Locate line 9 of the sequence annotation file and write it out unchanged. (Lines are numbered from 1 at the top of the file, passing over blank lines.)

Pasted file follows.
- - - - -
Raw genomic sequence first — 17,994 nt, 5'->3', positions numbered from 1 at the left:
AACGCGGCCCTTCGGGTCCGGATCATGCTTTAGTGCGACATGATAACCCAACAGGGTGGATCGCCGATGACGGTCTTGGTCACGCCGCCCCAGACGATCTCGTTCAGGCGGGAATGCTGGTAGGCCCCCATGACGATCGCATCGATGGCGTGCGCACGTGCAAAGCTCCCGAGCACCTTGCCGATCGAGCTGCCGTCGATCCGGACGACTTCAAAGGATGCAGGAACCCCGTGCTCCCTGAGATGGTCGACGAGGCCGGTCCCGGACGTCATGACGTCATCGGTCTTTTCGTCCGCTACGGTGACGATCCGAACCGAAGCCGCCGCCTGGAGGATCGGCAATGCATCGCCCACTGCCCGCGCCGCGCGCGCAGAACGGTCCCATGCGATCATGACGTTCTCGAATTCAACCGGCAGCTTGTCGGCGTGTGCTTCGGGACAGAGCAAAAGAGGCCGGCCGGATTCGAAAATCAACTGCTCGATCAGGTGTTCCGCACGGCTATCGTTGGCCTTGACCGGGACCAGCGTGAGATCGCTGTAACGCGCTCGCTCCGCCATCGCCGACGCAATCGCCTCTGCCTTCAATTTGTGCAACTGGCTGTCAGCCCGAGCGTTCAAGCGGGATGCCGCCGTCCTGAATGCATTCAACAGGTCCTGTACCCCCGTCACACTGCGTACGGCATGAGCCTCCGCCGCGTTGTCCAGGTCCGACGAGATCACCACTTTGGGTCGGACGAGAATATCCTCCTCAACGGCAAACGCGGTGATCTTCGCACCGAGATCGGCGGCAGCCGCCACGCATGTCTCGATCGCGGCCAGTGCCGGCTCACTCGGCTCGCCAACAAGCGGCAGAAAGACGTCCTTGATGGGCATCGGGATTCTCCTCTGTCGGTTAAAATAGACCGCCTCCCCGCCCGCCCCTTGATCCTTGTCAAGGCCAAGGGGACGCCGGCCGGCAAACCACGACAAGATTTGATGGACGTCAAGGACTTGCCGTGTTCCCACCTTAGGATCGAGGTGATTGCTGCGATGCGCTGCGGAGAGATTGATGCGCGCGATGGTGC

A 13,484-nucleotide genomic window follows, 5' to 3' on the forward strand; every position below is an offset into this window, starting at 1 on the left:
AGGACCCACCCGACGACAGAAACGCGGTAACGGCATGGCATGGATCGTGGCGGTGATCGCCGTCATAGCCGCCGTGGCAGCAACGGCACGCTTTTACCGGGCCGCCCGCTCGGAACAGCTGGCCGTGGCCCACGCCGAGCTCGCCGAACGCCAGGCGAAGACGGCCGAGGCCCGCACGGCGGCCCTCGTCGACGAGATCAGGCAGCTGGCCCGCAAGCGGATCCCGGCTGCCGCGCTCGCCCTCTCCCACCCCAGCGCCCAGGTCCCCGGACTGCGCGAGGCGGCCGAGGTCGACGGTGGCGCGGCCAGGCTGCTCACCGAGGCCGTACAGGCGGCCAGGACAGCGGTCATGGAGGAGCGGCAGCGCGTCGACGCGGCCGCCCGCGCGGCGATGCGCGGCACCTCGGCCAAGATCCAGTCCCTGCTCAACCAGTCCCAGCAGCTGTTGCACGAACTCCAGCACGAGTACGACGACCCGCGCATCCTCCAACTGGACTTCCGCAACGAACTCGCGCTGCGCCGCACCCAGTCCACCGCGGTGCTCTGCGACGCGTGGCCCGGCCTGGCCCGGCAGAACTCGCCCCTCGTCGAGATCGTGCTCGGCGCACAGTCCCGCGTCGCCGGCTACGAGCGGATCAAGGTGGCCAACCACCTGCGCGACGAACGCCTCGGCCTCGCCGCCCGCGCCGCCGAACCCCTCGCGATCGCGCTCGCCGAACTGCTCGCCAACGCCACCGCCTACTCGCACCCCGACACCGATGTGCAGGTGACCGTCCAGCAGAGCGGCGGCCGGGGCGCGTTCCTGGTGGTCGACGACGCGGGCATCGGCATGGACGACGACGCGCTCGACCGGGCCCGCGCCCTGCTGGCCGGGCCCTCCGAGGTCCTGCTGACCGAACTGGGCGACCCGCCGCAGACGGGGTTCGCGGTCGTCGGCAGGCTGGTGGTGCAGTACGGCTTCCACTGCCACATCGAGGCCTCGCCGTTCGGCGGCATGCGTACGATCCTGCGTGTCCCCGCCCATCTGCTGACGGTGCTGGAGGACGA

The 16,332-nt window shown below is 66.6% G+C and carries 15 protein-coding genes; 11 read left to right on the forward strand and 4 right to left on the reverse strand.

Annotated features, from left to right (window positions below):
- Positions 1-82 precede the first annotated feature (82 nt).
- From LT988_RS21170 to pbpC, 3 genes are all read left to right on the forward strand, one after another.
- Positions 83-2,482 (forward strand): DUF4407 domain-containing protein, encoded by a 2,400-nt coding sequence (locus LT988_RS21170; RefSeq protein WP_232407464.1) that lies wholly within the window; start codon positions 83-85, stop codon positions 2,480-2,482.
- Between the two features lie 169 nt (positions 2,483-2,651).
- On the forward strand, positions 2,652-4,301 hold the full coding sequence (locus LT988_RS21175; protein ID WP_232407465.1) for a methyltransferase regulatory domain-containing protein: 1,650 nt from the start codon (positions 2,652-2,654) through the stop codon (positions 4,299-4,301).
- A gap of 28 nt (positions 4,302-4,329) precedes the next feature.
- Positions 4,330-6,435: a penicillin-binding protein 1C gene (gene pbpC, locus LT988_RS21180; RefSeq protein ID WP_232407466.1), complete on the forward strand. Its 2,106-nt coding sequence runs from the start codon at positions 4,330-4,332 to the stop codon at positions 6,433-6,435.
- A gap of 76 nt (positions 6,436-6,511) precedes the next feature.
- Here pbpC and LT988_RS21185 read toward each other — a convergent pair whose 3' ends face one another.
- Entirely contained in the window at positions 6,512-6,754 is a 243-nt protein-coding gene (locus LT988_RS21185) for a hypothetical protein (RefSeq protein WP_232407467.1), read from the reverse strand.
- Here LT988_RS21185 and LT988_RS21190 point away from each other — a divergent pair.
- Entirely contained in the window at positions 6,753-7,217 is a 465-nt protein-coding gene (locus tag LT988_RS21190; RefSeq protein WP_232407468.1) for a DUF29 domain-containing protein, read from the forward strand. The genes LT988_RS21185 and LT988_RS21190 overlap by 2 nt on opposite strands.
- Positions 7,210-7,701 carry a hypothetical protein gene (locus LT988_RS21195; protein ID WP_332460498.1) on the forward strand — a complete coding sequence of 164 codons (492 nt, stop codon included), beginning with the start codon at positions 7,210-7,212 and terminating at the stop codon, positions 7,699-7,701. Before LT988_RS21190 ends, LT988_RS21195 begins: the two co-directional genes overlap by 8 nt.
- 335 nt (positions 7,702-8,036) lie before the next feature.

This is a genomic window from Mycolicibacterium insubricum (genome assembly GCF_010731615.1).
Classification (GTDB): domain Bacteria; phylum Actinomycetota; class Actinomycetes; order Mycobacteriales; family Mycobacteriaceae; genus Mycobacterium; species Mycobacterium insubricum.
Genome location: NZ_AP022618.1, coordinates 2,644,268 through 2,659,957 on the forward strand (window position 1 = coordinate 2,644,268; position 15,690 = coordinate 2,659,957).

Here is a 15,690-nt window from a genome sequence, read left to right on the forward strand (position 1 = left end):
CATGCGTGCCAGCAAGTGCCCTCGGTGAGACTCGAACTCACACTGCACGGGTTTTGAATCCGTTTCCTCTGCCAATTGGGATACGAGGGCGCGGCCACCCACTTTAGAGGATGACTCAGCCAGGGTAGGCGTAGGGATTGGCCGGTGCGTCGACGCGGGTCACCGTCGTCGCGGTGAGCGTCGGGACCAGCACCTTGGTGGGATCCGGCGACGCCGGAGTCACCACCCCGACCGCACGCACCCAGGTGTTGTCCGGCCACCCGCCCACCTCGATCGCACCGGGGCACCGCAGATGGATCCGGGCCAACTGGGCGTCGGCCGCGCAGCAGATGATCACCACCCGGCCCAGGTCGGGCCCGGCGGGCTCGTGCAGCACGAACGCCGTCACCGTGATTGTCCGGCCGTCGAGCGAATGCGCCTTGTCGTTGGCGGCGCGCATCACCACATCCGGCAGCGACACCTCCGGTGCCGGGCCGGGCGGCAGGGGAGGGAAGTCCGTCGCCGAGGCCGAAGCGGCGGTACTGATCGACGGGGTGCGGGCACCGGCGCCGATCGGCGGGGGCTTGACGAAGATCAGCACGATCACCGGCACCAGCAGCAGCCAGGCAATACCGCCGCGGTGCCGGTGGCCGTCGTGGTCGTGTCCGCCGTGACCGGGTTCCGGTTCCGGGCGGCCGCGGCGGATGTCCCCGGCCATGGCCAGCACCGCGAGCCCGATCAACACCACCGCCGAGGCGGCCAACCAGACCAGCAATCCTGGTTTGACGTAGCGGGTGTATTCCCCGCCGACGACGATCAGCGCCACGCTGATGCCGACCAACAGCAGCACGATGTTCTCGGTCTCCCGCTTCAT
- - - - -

- Positions 83-2,482 (forward strand): DUF4407 domain-containing protein, encoded by a 2,400-nt coding sequence (locus LT988_RS21170; RefSeq protein WP_232407464.1) that lies wholly within the window; start codon positions 83-85, stop codon positions 2,480-2,482.